Trevor Hancock: Bouncing forward to a healthier, just future

The concept of resilience has received a lot of attention in recent years, perhaps because we face increasing challenges at all levels, from the personal to the global. Resilience is seen as an important way of responding to those challenges, or having the capacity to respond.

The word stems from the Latin resilire, meaning to jump back or recoil. It seems to have first been used in engineering, but has been taken up by disciplines as diverse as ecology, child psychology, community and social development, and urban planning; the British Standards Association even has a standard for organizational resilience.

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In psychology, the term refers to “the process of adapting well in the face of adversity, trauma, tragedy, threats or even significant sources of stress,” according to the American Psychological Association. Importantly, they and others are clear that resilience is not something you are born with, but that it is to a large extent a learned behaviour and an attitude — and once learned, it stays with you for life.

Research has provided us with a good idea of what promotes resilience in people, especially young people: having caring and supportive relationships within and outside the family. If children feel loved and have people around them they can trust, they are likely to be able to handle challenges and succeed in managing them.

As Sherri Torjman of the Caledon Institute noted in her 2007 book, Shared Space: The Communities Agenda, building resilience requires communities to invest in both personal-capacity development — “the skills, abilities and assets of individuals and households” — and community infrastructure — “the supply of amenities and resources that contribute to well-being.”

In fact, there is a reciprocal and mutually reinforcing relationship between resilient people and resilient communities.

In more recent times, the concept of resilience has been applied to social as well as natural systems, communities, organizations, even societies and nations. A recent book from the Canadian Institute for Advanced Research describes it as the ability of these social systems to “to sustain and advance their well-being in the face of challenges to it.” Indeed the lead authors consider social resilience to be “a key characteristic of successful societies” — and, we might add, communities.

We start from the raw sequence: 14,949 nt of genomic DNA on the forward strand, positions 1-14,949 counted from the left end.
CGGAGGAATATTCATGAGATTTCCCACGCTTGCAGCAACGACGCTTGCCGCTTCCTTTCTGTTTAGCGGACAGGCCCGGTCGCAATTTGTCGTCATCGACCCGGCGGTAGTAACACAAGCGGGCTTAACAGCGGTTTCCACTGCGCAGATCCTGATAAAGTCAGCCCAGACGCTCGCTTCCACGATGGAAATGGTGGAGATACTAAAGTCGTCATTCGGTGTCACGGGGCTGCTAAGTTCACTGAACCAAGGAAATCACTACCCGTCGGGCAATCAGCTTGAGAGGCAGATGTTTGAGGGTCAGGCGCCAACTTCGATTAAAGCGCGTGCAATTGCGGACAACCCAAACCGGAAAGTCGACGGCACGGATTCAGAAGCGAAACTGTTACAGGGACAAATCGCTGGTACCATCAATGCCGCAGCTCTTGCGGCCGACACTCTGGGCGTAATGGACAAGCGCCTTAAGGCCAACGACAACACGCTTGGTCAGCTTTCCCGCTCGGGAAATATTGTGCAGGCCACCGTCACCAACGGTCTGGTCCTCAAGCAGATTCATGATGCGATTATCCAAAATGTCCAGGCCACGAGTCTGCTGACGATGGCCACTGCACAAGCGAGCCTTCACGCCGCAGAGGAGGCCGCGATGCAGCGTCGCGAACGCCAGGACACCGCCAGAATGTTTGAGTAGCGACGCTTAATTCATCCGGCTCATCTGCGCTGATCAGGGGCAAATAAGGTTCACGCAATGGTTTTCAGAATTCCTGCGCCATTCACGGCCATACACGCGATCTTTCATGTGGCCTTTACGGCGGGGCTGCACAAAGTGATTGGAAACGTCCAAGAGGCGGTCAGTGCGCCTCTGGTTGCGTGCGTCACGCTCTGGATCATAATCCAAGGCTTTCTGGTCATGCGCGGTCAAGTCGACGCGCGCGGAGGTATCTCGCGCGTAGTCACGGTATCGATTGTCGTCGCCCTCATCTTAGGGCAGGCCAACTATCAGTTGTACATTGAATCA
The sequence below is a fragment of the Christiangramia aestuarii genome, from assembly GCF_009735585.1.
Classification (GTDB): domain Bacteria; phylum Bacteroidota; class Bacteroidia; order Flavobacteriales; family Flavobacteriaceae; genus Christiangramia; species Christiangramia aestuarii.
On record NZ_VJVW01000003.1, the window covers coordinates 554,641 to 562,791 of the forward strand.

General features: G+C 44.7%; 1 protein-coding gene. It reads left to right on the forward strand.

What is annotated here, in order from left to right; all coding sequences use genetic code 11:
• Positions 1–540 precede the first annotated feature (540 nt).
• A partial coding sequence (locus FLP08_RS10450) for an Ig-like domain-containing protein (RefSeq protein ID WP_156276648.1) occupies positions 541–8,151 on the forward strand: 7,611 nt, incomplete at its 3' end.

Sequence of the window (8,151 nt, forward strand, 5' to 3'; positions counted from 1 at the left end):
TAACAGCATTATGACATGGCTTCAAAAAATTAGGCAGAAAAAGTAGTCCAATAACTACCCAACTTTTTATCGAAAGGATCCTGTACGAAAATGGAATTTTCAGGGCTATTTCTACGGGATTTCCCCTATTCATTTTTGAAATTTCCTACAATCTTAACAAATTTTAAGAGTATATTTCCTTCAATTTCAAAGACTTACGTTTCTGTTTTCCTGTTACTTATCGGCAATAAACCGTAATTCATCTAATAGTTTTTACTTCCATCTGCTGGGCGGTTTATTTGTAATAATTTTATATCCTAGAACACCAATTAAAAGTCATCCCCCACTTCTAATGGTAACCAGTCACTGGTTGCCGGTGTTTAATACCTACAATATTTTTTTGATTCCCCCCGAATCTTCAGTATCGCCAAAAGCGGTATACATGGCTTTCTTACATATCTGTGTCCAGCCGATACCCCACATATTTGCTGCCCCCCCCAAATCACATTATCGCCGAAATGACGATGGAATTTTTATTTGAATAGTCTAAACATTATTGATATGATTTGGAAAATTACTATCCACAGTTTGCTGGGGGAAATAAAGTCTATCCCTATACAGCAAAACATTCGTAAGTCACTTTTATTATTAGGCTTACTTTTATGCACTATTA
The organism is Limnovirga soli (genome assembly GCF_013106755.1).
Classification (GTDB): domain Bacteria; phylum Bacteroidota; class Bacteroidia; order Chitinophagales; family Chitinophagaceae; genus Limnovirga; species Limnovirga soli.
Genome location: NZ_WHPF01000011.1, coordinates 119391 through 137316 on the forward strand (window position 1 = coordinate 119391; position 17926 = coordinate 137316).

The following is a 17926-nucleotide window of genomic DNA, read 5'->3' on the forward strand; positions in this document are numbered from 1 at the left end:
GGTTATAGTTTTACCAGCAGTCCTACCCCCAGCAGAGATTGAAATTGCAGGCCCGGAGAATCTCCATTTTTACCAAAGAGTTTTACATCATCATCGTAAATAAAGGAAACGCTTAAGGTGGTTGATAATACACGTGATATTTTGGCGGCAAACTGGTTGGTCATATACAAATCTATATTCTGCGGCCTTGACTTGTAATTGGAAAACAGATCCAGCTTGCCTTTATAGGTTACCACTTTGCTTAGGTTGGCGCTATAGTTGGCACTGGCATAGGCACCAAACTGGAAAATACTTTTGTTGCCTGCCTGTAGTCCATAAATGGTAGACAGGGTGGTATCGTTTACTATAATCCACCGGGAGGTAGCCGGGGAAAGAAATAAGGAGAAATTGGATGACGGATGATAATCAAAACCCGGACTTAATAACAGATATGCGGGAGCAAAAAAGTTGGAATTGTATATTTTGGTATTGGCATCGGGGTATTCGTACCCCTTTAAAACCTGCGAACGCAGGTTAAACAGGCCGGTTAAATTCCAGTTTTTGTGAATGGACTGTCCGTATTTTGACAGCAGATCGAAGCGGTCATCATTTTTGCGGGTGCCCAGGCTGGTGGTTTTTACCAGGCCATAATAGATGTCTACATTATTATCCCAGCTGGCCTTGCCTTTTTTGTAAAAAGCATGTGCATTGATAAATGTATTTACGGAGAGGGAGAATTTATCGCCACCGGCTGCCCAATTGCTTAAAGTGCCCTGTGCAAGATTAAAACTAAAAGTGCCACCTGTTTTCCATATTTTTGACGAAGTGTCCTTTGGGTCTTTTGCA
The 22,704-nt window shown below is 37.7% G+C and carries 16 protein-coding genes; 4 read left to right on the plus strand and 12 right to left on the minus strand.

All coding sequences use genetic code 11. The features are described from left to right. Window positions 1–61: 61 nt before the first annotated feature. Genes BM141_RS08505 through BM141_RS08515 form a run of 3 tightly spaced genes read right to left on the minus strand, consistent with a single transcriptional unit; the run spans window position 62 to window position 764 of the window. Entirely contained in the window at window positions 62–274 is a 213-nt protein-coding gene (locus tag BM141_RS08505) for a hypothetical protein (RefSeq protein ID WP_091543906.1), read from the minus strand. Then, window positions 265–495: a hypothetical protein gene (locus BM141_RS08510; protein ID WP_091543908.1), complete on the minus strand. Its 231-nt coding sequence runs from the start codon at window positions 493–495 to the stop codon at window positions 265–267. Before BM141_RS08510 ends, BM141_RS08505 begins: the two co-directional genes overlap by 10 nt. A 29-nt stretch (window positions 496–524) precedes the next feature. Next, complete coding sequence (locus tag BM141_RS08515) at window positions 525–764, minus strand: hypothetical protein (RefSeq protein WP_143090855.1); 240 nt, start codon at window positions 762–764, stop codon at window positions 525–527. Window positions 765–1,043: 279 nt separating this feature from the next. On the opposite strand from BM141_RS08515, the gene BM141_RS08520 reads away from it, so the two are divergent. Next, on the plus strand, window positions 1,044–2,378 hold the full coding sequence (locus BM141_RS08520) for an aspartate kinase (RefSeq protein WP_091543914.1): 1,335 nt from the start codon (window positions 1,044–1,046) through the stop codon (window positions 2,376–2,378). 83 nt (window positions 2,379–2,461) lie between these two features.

Resilience in ecosystems has a somewhat different meaning than it does in psychology. In 1973, C.S. Hollings not only defined ecological resilience, but, importantly, he showed that one way natural systems handle changes and disturbance is that they can flip into a new and different stable state.

This is an important shift in our thinking about resilience, because we don’t necessarily want to “bounce back” if that means we return to the situation that was the problem — or caused the problem — in the first place. Instead, we need to “bounce forward,” out of the situation that is causing the stresses and into a new, better, stable state.

Which brings us to the topic of healthy cities, where many of these concepts come together. Healthy cities consist of people, both as individuals and gathered in communities, as well as a multitude of public, private and non-profit organizations, all embedded within natural systems. If cities — or more precisely, the people in cities — are to remain healthy in these challenging times, they not only need to be resilient themselves, they need their communities, organizations and ecosystems to be resilient also.

Because ultimately, we are only as resilient and healthy as the natural ecosystems in which we are embedded. So we have to stop — and reverse — the stresses we are placing on these systems, which means shifting to an ecologically sustainable way of life.

We might not be able to make natural systems more resilient, but we must avoid stressing them up to and beyond their tipping points; we don’t want to push them to the point where they shift into a new stable state that might not be compatible with human civilization.

As we face the many challenges of the 21st century, whether as individuals, communities, cities or entire societies, we need to bounce forward to a healthier, more just, more sustainable future, not back to the 20th-century conditions and way of life that have created the problems we face.

 

Dr. Trevor Hancock is a professor and senior scholar at the University of Victoria’s school of public health and social policy.

thancock@uvic.ca

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